Want to pack a room? Talk about gap funding at the Eastern Region Meeting (ERM) of the Association of University Technology Managers (AUTM®). Recently I had the pleasure of moderating the “Found in Translation: Making the Most of Gap Funding” session at AUTM-ERM with four panelists: Richard Chylla of Michigan State University, Corine Farewell of the University of Vermont (UVM), Marc Sedam of the University of New Hampshire, and Todd Sherer of Emory University. In sharing their experience and insights, these panelists represented a diversity of perspectives…
Lots of best practices for technology transfer offices (TTOs) also apply to startups. To leverage that insight, I recently spoke with entrepreneurs in New Hampshire about how to get great feedback from prospective customers when getting a startup off the ground, offering a new product (or service), or breaking into a new market. Similarly, in the tech transfer world, licensing success can be optimized by obtaining robust and comprehensive market feedback through expert interviews. This feedback will inform your strategy for approaching the market as you ramp up to marketing a technology for licensing. For example,…
I’ve been thinking a lot lately about the similarities between gardening and managing a portfolio of intellectual property (IP). If you have seen our Cultivating Your IP infographic, this comparison isn’t surprising. But the connection is worth considering. Periodically reviewing the IP portfolio is an essential part of tending to the technologies effectively. Today I’m discussing the approach to and process of reviewing the IP portfolio. Prioritize the Backlog: What’s Dead, What’s Ready to Plant? Having worked with dozens of technology transfer offices (TTOs), Fuentek knows it’s easy for invention disclosures to pile up like plants in a greenhouse waiting to be put in the garden.
Technology Transfer Tactics ran an in-depth article on best practices for handling departing faculty researchers, post-docs, visiting researchers, and the like. As one of the sources quoted, I was pleased to see the thorough treatment this topic received, because bad things can happen if you don’t stay in front of intellectual property (IP) issues when it comes to transitioning faculty…. There was a lot of great advice in the article. Here’s my take on a few key recommendations.
Most technology transfer offices (TTOs) want to — or have to — respond to frequently asked questions (FAQs) about the technology portfolio. Whether they are routine or ad hoc, these FAQs often come from key stakeholders and focus on TTO performance. As the F in FAQ suggests, these questions are asked frequently. Yet if a TTO frequently is scrambling to answer and struggles to generate the needed reports, then this indicates something is amiss.
I’ve blogged before about technology transfer offices (TTOs) that are entering a new phase of life. Today I’d like to share Fuentek’s recommendations for the top of your To-Do List for rebooting a TTO. These are based both on what we’ve done for our clients and on my personal experience in the trenches at the Office of Technology Commercialization (OTC) at the University of Texas at Dallas.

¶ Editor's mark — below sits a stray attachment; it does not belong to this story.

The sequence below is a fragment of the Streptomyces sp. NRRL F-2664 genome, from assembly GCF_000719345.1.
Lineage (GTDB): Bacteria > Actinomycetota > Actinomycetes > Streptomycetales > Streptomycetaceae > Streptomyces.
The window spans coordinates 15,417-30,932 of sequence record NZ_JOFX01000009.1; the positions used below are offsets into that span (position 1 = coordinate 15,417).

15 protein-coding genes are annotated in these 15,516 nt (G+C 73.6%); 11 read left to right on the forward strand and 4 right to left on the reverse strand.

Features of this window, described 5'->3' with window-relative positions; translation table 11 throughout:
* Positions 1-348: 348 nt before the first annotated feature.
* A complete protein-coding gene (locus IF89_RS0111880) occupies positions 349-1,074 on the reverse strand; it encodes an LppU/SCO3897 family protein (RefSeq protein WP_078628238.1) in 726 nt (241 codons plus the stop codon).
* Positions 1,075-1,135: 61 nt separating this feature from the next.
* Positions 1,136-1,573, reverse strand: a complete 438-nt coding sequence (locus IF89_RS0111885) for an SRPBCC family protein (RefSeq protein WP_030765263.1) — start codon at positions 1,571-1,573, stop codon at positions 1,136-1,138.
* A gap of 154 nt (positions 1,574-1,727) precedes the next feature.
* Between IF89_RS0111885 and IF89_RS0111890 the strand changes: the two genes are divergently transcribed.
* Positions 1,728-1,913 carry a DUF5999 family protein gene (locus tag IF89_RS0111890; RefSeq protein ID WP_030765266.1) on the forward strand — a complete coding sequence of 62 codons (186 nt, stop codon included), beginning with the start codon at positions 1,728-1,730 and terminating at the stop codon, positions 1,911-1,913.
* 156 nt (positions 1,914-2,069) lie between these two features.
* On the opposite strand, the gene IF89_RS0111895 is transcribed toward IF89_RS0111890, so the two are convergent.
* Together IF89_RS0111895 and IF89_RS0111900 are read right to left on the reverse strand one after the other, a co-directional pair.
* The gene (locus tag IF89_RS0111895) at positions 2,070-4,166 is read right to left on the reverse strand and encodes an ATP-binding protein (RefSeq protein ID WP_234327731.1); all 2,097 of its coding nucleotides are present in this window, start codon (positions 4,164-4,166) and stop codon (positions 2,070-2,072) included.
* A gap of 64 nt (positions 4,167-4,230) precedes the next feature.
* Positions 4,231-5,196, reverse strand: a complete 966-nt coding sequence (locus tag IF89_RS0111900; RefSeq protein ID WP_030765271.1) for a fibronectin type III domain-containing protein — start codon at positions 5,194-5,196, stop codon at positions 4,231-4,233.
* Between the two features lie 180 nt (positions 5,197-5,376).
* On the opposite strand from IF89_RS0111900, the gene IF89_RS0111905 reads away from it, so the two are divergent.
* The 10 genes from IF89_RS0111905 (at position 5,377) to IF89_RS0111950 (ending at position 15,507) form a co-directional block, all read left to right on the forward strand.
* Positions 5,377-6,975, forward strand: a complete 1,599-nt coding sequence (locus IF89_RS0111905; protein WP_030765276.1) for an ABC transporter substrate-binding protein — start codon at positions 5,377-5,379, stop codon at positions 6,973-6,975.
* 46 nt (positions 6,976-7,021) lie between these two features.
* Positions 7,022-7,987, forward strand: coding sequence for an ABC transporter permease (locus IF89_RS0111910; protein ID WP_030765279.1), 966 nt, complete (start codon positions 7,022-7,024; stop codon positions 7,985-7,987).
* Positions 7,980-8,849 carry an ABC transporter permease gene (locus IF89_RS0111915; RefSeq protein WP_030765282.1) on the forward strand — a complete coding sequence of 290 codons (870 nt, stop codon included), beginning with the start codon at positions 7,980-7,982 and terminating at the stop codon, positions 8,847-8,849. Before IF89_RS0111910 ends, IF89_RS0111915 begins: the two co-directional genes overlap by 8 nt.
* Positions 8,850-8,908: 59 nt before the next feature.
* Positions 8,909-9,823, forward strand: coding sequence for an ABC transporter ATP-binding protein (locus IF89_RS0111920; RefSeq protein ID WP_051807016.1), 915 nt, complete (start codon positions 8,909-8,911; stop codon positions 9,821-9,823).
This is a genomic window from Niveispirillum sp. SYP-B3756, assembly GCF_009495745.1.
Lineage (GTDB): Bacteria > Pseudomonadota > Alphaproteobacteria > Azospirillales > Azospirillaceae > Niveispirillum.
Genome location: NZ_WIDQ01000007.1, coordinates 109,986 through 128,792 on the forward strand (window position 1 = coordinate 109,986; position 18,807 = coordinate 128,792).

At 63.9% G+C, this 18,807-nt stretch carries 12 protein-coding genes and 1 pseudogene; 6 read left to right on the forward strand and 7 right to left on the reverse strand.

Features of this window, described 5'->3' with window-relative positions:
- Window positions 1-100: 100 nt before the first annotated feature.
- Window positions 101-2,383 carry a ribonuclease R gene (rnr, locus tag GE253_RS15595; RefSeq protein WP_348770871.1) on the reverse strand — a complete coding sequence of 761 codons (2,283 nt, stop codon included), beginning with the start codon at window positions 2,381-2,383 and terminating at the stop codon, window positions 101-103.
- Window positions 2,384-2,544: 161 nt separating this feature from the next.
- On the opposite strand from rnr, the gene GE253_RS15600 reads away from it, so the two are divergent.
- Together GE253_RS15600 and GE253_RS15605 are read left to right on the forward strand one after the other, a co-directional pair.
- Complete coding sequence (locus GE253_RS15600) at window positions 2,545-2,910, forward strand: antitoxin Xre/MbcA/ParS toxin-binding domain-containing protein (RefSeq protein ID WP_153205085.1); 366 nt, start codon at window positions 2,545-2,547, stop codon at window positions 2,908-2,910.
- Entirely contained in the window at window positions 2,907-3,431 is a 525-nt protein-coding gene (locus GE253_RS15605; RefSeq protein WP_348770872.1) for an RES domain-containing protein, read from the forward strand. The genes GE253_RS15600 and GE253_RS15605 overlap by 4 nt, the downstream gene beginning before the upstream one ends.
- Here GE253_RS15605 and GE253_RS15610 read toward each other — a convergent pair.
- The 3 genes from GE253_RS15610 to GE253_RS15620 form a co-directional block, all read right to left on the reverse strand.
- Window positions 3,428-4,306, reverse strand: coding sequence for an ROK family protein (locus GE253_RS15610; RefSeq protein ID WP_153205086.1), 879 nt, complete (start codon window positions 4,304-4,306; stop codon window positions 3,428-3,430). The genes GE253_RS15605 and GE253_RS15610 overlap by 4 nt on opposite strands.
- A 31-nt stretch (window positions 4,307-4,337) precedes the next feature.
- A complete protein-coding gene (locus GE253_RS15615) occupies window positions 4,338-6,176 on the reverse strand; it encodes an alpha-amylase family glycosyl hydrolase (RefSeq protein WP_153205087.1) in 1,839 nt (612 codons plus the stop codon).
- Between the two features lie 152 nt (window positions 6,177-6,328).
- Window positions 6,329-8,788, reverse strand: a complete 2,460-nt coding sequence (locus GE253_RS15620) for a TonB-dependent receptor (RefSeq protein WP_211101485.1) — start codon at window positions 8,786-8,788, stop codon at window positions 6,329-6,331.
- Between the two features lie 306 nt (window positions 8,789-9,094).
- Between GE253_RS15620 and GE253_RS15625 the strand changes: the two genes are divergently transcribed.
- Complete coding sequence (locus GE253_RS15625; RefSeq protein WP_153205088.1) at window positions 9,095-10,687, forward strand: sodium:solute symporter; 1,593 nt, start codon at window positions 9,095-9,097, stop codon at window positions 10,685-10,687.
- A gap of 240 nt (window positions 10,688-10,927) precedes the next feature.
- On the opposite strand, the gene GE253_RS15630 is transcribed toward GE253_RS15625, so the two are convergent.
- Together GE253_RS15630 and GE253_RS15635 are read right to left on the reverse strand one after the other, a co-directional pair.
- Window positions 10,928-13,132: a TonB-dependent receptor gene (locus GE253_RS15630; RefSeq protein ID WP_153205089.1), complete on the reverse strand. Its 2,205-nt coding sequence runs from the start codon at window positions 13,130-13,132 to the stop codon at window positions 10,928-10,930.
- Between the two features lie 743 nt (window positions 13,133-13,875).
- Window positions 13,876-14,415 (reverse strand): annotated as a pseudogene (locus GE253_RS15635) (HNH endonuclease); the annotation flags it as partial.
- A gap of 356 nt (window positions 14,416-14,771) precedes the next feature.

As I find myself back in Poland to deliver another round of training courses on entrepreneurship to university researchers, I’m reminded of Steve Blank’s fireside chat at the AUTM® national meeting in New Orleans last month. Specifically, I’m thinking about how the feedback loop that plays a major role in the Lean Startup methodology also has a role to play long before a startup is even a gleam in an entrepreneurial researcher’s eye. What’s the Lean Startup feedback loop? Well, according to Eric Ries: “The fundamental activity of a startup is to turn ideas into products, measure how customers respond, and then learn whether to pivot or persevere. All successful startup processes should be geared to accelerate that feedback loop.”
As I discussed in early December, I’ve been curious about the experiences of those starting (or restarting) their TTO. So we created a short survey and invited the tech transfer community to use it to share their experiences. Two dozen folks responded — not bad considering it is a niche question– and today I’m sharing these responses along with some of my insights and experiences.
Having first-hand experience with starting up a brand new technology transfer office (TTO), I have watched with great interest as universities and other institutions have formed (and reformed) their TTOs. In the past few years, it seems that new TTOs have been popping up like wildflowers. (Can you tell I’m a gardener?) And reorganizations of already-established TTOs are just as commonplace. This flurry of activity is not surprising given the increased focus on tech transfer in the media and policy discussions both on the national stage and at the state level. Yet little has been written about the experiences of those establishing new (or renewed) TTOs. So we are conducting a short survey (
Today brings us to my final Metrics Monday post on metrics for new — or newly reorganized — technology transfer offices (TTOs). Today’s focus is on how you are doing on those all-important final steps to commercialization: marketing and licensing. The TTO at virtually any university, non-profit, or government R&D lab is striving to maximize the benefits of the institution’s research to the public. This overarching, long-term goal is coupled with maximizing the “return” to the institution and perhaps the larger community. Of course, the metrics used to calculate that return can…